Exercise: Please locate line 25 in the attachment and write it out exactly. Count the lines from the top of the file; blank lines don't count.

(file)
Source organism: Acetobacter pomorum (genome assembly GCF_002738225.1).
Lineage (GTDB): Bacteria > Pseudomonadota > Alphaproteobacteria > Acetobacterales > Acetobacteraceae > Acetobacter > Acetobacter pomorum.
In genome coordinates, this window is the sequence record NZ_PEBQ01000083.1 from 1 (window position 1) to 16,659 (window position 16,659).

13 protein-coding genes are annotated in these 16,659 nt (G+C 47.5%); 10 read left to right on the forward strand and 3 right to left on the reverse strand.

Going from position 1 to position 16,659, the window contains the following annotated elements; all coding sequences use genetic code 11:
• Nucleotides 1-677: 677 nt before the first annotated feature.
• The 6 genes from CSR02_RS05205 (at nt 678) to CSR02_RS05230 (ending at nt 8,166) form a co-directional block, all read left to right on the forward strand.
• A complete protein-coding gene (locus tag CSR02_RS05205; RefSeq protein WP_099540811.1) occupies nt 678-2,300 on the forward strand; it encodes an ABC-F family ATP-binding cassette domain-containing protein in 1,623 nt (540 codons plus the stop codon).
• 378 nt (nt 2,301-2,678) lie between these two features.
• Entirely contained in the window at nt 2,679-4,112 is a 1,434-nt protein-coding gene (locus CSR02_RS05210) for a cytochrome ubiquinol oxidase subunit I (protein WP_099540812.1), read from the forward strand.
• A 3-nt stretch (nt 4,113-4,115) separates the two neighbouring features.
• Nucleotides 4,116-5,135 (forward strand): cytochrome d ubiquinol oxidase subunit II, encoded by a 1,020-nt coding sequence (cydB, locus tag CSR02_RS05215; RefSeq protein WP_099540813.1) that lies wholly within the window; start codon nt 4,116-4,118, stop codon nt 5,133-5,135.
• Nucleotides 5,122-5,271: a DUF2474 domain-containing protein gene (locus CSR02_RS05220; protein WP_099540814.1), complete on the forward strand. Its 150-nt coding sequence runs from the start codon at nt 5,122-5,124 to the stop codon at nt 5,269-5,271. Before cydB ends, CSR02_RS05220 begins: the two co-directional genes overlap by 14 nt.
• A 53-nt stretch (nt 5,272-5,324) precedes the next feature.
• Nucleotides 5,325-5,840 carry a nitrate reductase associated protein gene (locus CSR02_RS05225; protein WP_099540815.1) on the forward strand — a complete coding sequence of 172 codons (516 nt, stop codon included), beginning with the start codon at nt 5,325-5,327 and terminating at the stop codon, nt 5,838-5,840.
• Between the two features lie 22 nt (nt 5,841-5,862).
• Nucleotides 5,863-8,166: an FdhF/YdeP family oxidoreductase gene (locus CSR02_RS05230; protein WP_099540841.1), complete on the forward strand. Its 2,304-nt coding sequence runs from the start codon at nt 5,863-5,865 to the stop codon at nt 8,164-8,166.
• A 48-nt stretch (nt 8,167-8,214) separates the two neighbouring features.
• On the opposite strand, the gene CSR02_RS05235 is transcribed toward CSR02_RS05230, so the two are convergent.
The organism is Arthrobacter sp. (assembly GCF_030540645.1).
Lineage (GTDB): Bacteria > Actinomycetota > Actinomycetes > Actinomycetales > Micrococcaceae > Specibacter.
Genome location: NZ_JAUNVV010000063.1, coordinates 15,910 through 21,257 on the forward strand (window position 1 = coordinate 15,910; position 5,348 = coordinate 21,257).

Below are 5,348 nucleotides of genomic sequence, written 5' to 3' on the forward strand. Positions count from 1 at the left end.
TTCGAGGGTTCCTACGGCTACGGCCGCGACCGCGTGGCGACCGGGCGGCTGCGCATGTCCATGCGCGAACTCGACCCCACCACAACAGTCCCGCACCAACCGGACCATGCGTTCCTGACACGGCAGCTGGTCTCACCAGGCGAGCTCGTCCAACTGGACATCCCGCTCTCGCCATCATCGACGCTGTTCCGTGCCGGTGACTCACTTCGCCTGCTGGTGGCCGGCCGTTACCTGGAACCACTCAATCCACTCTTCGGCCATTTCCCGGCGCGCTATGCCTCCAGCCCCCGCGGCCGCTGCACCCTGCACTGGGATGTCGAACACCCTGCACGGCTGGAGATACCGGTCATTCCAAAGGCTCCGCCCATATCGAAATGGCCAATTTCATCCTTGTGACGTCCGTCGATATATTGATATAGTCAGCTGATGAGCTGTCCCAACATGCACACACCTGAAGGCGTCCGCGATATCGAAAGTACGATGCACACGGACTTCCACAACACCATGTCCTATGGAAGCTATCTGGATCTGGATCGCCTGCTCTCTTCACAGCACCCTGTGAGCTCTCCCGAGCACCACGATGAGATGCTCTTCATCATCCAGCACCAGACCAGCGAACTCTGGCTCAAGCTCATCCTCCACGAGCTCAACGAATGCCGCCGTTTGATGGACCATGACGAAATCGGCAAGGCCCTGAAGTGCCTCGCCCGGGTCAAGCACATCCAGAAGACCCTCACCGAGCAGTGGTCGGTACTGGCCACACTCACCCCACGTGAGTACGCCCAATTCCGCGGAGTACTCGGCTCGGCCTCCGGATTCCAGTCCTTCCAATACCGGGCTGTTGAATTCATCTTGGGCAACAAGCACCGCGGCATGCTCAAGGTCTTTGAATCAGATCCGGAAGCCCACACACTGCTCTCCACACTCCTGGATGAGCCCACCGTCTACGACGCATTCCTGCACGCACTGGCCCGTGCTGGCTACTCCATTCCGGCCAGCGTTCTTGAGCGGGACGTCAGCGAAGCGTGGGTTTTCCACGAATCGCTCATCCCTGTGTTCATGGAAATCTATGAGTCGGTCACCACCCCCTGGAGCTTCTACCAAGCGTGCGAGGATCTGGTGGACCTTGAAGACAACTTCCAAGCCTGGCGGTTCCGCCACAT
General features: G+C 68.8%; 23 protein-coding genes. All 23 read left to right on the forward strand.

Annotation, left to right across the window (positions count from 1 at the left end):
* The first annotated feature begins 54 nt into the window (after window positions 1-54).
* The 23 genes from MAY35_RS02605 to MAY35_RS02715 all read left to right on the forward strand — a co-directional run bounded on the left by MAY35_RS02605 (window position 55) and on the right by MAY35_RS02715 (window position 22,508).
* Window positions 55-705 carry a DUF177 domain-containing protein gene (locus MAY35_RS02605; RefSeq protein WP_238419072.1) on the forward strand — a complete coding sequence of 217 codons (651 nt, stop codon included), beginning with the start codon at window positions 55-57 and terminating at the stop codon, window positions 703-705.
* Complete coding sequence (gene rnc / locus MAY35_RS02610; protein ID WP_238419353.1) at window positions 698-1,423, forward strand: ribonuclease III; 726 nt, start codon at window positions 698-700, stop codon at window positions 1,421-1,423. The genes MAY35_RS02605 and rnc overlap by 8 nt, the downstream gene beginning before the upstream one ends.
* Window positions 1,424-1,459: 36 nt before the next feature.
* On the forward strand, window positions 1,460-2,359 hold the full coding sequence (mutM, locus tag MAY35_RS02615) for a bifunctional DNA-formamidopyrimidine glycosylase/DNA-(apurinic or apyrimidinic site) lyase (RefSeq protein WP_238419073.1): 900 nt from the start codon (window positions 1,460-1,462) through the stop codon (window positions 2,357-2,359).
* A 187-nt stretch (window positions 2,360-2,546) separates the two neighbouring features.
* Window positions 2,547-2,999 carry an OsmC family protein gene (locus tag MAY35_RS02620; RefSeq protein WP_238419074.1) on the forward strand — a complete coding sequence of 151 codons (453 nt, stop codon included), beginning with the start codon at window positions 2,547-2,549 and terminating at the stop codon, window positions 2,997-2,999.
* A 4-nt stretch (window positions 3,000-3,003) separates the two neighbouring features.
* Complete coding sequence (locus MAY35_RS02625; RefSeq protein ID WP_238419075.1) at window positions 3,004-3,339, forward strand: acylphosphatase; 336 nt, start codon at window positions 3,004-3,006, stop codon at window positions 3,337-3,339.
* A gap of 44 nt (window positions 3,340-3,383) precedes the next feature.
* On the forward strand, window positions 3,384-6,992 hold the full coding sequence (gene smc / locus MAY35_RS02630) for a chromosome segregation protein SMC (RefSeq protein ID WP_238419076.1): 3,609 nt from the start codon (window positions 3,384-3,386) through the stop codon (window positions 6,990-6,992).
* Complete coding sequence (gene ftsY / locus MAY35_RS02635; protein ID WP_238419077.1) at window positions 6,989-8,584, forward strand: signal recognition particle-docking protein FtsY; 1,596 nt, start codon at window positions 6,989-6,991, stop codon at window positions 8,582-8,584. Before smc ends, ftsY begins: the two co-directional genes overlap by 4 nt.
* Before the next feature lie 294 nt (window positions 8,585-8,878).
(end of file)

General features: G+C 68.8%; 23 protein-coding genes. All 23 read left to right on the forward strand.